Barnhardt Manufacturing has delivered the latest breakthrough in purified cotton with the release of its new and improved HyDri®, available in both conventional and organic varieties.
The home of high-performance purified cotton, Barnhardt has developed a proprietary process for cleaning and purifying cotton fiber without stripping away all of its hydrophobicity. The new and improved HyDri® is the cleanest, purest, and whitest hydrophobic cotton fiber available in the market. Continue reading
One of the more technical terms that come into play with cotton is the word “micronaire.” While many farmers and manufacturers are probably familiar with this measurement, many are not. It’s worth exploring, simply because micronaire is one of cotton’s most important properties. Continue reading
Last month, we published an article about sustainable cotton and advancements being made by the cotton industry as a whole. Now we’d like to delve more deeply into a sub-topic that deserves a whole article of its own: sustainable cotton farming. The cotton farming industry has experienced huge success over the last several decades with regard to sustainability, use of resources, and technology.
Let’s take a look at the major areas being targeted in the name of environmental stewardship. Continue reading
“Nonwovens” is a term used to refer to fabrics that are neither woven nor knitted, but rather bonded together by various chemical and mechanical treatments. These fabrics are specially engineered by entangling fiber or filaments mechanically, thermally, or chemically. Nonwovens have a number of applications in fields such as medicine, pharmaceuticals, oil and gas, farming, hygiene, apparel, and more.
Due to the nature of nonwovens, they are often used in disposable products like diapers, wipes, and feminine hygiene products. In recent years, as more people become cognizant of issues like landfill waste and climate change, there have been increasing calls for manufacturers to use more sustainable materials in the production of nonwovens. And to manufacturers’ credit, they are answering these calls. Let’s take a look at some of the plant-based, sustainable ingredients being used in nonwovens on an increasingly large scale. Continue reading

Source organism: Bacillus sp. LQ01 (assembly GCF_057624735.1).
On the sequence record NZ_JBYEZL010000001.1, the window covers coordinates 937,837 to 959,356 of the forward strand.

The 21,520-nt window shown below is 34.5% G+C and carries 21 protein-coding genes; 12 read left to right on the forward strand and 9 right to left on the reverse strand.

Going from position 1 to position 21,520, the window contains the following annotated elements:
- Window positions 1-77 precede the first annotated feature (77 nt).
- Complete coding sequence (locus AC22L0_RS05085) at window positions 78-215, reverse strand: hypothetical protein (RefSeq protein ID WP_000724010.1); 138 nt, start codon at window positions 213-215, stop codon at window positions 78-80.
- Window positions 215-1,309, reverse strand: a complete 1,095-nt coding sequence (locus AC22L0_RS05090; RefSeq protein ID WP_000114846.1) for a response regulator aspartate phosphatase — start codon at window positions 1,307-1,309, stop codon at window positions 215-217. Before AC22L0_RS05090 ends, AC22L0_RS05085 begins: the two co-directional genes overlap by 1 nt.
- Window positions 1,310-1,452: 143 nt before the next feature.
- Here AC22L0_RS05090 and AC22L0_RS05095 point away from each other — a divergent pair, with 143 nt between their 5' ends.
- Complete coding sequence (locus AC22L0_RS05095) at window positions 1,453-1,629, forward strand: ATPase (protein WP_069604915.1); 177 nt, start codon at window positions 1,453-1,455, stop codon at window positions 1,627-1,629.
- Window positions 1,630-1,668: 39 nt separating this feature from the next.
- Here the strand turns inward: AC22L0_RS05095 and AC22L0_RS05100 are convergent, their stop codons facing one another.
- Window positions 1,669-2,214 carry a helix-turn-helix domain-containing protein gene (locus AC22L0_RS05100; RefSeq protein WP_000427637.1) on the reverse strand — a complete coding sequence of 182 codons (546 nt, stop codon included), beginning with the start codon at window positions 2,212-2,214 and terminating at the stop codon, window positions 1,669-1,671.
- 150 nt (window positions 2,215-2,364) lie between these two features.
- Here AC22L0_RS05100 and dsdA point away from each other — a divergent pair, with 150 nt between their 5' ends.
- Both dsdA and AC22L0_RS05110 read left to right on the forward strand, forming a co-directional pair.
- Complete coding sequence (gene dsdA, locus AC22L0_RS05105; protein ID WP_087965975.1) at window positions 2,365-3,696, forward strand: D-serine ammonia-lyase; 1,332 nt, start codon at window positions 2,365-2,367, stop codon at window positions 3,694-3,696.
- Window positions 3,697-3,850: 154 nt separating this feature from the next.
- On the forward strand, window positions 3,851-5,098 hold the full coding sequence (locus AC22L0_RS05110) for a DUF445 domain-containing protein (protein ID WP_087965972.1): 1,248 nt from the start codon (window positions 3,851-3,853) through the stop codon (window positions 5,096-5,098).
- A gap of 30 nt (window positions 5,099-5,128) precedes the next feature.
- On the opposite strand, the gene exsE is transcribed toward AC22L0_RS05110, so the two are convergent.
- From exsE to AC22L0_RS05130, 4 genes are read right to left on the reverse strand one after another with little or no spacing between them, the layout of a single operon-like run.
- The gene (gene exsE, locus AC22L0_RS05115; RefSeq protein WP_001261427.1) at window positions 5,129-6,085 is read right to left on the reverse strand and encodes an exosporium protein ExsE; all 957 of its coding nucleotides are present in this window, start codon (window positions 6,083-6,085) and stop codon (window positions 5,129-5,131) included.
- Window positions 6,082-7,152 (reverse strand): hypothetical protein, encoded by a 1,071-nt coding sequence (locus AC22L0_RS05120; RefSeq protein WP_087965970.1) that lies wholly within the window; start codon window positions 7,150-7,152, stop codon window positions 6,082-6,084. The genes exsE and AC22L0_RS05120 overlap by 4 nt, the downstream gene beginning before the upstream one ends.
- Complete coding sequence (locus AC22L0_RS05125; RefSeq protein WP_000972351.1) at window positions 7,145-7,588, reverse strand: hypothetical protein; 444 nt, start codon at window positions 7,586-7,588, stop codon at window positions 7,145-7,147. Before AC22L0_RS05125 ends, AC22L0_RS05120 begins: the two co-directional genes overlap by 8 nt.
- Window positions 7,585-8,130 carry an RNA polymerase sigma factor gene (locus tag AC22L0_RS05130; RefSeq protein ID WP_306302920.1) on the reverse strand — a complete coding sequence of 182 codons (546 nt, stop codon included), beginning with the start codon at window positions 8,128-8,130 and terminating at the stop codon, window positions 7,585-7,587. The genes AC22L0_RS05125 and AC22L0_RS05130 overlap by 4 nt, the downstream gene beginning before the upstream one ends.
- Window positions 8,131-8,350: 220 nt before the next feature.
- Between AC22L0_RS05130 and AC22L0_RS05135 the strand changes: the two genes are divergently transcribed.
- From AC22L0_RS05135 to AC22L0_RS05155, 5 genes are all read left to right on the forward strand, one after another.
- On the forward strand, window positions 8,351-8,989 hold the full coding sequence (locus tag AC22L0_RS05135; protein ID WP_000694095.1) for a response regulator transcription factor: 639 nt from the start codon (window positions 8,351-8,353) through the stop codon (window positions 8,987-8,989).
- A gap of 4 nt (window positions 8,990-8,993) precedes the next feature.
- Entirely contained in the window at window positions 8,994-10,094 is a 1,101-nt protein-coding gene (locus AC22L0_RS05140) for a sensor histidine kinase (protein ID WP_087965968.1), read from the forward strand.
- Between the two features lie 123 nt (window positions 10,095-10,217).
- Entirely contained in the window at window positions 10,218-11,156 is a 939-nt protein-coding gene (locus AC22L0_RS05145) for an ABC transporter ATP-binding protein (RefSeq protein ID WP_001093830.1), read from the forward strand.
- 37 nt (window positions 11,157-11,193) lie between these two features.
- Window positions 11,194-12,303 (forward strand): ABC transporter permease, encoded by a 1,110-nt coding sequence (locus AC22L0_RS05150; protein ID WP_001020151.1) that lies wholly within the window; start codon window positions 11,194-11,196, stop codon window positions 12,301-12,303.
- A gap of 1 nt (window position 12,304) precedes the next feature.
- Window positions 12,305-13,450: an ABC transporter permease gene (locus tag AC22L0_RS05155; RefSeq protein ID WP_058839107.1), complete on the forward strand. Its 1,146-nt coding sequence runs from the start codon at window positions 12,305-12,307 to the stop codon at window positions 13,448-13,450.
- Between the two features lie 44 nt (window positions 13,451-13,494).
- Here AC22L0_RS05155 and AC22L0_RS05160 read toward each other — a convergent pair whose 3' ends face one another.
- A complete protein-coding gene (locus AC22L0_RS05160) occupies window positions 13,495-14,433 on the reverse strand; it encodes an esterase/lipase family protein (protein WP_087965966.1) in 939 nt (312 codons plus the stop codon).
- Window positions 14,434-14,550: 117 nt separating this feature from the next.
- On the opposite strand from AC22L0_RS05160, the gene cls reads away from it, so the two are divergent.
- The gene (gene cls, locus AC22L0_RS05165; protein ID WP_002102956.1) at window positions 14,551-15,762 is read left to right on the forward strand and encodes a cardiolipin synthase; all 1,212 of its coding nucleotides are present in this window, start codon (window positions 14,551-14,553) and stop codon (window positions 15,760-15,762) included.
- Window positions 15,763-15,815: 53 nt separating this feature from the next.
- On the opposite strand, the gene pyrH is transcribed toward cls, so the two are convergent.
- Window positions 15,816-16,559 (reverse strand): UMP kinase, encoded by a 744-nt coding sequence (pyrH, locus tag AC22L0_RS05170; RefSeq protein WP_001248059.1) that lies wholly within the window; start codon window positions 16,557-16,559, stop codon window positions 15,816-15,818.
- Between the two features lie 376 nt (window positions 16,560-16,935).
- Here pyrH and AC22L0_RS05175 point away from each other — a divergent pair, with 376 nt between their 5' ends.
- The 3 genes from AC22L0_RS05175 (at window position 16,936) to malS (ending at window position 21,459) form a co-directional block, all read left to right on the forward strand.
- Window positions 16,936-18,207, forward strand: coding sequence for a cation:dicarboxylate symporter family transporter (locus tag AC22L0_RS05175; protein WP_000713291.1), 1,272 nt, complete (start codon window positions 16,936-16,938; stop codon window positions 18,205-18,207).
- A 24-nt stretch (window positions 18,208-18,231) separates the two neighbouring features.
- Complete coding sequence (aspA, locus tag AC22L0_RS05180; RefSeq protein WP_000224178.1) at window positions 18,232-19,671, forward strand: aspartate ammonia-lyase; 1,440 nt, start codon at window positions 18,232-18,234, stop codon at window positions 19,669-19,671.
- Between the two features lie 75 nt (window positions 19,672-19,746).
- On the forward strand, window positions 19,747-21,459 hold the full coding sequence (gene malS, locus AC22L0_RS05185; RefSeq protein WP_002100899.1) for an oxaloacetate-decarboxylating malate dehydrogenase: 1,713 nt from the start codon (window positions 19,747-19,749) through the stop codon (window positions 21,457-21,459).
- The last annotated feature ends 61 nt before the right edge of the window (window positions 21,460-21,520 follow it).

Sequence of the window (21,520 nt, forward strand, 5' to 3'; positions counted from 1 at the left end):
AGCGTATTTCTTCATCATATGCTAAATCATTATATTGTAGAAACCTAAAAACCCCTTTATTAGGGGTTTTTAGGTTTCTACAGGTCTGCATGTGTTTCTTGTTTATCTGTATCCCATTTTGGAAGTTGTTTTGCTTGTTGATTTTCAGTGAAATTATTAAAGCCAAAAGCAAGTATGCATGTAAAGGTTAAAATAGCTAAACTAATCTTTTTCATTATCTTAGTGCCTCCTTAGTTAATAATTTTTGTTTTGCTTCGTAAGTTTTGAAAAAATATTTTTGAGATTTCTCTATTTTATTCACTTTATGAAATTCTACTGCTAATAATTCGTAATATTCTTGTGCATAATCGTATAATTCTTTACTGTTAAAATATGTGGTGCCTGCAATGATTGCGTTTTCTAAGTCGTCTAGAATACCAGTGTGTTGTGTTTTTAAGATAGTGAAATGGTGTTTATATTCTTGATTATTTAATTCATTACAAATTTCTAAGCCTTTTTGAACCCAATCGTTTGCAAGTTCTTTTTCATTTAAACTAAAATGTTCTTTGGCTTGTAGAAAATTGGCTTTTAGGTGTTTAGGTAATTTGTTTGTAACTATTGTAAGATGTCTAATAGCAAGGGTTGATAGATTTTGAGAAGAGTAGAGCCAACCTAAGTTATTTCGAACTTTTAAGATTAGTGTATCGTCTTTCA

Precision agriculture is changing the way farmers all over the world do business. It seems to be moving at lightning speed, too, with exciting new updates every year. Let’s take a closer look at precision agriculture and the recent developments in this industry. Continue reading
Cotton and sustainability go hand in hand. Not only is cotton a sustainable fiber as a naturally biodegradable, compostable and renewable resource, but also the U.S. cotton industry is making significant efforts to create more sustainable operations around soil, water, energy, land, biotech, and pesticides. Let’s discuss some of these efforts, as well as the meaning of sustainable cotton. Continue reading
For ages, women have preferred tampons over other menstrual products because of their ease, convenience, and comfort. In fact, the average woman uses as many as 16,800 tampons over the course of her lifetime. Yet few people know the history of this important product; let’s take a closer look. Continue reading
“Ag robotics” refers to the application of robots in agriculture, often used to automate slow, repetitive, and dull tasks for farmers. The robots, which are often called “agbots” or “agribots” in this context, are autonomous and can help improve efficiency while reducing reliance on manual labor. Common applications include harvesting, picking, and weed control. Continue reading
On Friday, December 13, colleagues, family, and friends gathered for a luncheon at Myers Park Country Club in Charlotte to celebrate the career of George Hargrove, Barnhardt’s retiring Vice President of Sales and Marketing. Leaving his post after more than 45 years with the company, Hargrove will be remembered as a leader of integrity, always with a word of good cheer and fond of the quite frequent practical joke. Continue reading
Cotton does not come off the plant ready for commercial use. Rather, it must go through an intensive cleaning and purification process before it is suitable for us in nonwoven applications such as baby wipes, diapers and feminine hygiene products.. In order to rid cotton of potentially hazardous molds, fungi, bacteria, and other contaminants, it must be purified through, what the industry terms as “bleaching” process, often with hydrogen peroxide. Continue reading